The current interest rate for direct home loans is 2.5%, but rates can drop as low as 1% when modified by payment assistance—a subsidy that temporarily reduces mortgage payments. Loan repayment periods are typically no longer than 33 years, but 38-year loans are available to recipients who cannot afford monthly payments on a 33-year loan.
The home you wish to finance using Section 502 direct loans must meet certain requirements, including cost. Because home values vary widely by geography, each county has its own price limit for purchases made using Section 502 loans.
Single Family Housing Repair Loans & Grants
Also known as the Section 504 Home Repair Program, this USDA initiative lends funds to homeowners who wish to repair or upgrade their homes. The program is available to applicants with incomes that fall below 50% of the local median income who cannot get affordable credit elsewhere, to fund improvements on homes they occupy (no rental properties or vacation homes).
Single Family Housing Repair Loans offer financing of up to $20,000 at a fixed interest rate of 1%, to be repaid over a period of up to 20 years.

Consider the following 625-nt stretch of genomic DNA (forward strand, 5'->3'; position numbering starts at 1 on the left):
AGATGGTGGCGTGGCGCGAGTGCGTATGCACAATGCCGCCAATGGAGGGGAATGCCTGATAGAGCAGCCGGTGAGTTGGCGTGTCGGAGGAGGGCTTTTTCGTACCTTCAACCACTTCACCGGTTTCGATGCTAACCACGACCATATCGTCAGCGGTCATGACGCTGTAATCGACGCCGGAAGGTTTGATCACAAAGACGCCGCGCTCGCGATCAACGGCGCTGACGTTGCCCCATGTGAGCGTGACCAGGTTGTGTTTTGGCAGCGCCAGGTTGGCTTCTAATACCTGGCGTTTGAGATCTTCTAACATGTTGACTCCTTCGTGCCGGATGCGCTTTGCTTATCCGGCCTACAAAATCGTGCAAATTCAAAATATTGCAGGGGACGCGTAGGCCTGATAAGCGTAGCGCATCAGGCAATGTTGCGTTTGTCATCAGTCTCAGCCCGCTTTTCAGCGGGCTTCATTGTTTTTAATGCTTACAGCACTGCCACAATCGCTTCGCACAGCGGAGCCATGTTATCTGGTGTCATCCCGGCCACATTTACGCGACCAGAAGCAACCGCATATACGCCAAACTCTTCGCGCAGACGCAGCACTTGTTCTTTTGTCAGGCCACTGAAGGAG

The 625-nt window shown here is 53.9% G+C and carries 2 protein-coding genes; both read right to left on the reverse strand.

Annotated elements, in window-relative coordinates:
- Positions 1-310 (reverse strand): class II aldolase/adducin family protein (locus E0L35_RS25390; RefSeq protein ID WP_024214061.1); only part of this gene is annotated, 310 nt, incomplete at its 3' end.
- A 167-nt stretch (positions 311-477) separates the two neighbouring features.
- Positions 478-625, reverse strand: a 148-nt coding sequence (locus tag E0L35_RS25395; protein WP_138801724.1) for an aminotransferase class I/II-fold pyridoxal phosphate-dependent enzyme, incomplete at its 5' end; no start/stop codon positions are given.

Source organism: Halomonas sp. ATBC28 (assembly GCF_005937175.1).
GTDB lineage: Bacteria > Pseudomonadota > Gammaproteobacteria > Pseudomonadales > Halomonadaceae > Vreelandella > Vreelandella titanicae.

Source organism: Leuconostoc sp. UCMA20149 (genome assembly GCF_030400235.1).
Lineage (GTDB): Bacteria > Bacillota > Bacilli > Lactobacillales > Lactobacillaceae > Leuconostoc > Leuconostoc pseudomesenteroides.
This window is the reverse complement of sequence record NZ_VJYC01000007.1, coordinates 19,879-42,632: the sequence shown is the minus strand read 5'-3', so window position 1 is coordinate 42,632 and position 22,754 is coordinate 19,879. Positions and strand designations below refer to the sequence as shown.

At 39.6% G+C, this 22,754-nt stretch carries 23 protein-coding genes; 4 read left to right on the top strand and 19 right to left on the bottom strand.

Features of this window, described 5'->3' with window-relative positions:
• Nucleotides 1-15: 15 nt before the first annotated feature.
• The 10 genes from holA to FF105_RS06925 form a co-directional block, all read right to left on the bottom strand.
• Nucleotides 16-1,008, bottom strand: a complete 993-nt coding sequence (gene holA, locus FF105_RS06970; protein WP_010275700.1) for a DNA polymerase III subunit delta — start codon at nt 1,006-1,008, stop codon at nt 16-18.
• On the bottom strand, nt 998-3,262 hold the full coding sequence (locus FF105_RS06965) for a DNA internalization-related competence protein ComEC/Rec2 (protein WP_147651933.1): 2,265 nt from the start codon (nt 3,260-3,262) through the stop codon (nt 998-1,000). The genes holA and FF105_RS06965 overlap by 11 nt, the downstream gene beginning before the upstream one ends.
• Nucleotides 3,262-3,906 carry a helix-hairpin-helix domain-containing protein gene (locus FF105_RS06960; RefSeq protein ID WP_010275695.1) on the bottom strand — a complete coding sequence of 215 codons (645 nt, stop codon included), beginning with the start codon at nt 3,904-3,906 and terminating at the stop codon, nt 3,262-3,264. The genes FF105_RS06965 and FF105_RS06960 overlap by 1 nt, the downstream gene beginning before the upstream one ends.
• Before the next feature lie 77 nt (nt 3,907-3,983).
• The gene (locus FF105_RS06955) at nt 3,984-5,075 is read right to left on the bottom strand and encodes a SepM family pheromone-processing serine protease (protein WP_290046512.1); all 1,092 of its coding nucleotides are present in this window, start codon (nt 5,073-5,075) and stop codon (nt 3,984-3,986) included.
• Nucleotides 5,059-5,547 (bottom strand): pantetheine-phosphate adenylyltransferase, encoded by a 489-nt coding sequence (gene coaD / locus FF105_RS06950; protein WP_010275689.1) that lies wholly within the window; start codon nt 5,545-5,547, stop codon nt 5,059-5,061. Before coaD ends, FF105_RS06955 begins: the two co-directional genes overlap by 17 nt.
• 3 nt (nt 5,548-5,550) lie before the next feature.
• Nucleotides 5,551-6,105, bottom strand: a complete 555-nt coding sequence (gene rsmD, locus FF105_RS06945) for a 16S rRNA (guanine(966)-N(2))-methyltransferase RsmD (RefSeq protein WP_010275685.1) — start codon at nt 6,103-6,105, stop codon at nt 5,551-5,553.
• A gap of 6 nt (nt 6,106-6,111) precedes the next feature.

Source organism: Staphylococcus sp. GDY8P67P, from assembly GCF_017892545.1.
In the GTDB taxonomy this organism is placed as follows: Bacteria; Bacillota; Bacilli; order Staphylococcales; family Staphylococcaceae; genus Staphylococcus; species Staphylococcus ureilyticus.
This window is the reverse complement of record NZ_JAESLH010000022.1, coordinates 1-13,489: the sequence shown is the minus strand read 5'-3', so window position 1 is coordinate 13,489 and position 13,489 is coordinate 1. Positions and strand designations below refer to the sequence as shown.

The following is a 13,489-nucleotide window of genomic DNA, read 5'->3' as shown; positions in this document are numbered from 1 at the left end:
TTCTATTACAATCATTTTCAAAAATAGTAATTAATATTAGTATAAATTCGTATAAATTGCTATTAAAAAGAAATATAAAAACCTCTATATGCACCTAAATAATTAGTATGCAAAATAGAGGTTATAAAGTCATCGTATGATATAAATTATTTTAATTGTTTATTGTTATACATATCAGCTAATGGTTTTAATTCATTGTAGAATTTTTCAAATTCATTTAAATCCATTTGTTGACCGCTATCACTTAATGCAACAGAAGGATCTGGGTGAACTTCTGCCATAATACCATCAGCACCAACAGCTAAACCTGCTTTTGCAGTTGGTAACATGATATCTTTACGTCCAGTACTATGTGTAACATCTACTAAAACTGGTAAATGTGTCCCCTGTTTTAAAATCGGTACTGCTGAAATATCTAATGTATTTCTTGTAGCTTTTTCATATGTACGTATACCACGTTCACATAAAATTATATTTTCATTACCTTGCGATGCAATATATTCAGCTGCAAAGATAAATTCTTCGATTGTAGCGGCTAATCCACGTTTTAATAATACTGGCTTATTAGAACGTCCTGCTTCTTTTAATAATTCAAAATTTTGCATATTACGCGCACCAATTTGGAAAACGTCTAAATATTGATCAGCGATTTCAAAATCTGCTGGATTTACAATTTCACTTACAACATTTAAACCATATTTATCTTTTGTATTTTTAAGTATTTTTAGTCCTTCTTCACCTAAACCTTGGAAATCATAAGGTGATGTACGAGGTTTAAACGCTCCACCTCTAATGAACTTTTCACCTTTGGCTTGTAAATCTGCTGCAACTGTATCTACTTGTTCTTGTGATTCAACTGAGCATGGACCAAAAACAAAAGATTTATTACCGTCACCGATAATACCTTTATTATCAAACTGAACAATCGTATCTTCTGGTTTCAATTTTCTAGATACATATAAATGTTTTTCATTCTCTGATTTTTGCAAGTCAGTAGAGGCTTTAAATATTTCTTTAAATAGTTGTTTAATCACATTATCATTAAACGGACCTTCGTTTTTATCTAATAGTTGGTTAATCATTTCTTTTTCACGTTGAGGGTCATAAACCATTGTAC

Single Family Housing Repair Grants allow applicants aged 62 or older who cannot afford home improvement loans to receive as much as $7,500 for projects that make their homes safer. Individuals can apply for multiple grants over time, but the total lifetime grant amount cannot exceed $7,500. The grant must be repaid if the property is sold within three years of the grant being issued.
Homeowners who can afford to make partial, but not full, repayment on Section 504 loans are eligible to apply for a combination of grants and loans to fund qualified home improvement projects, for total funding of up to $27,500.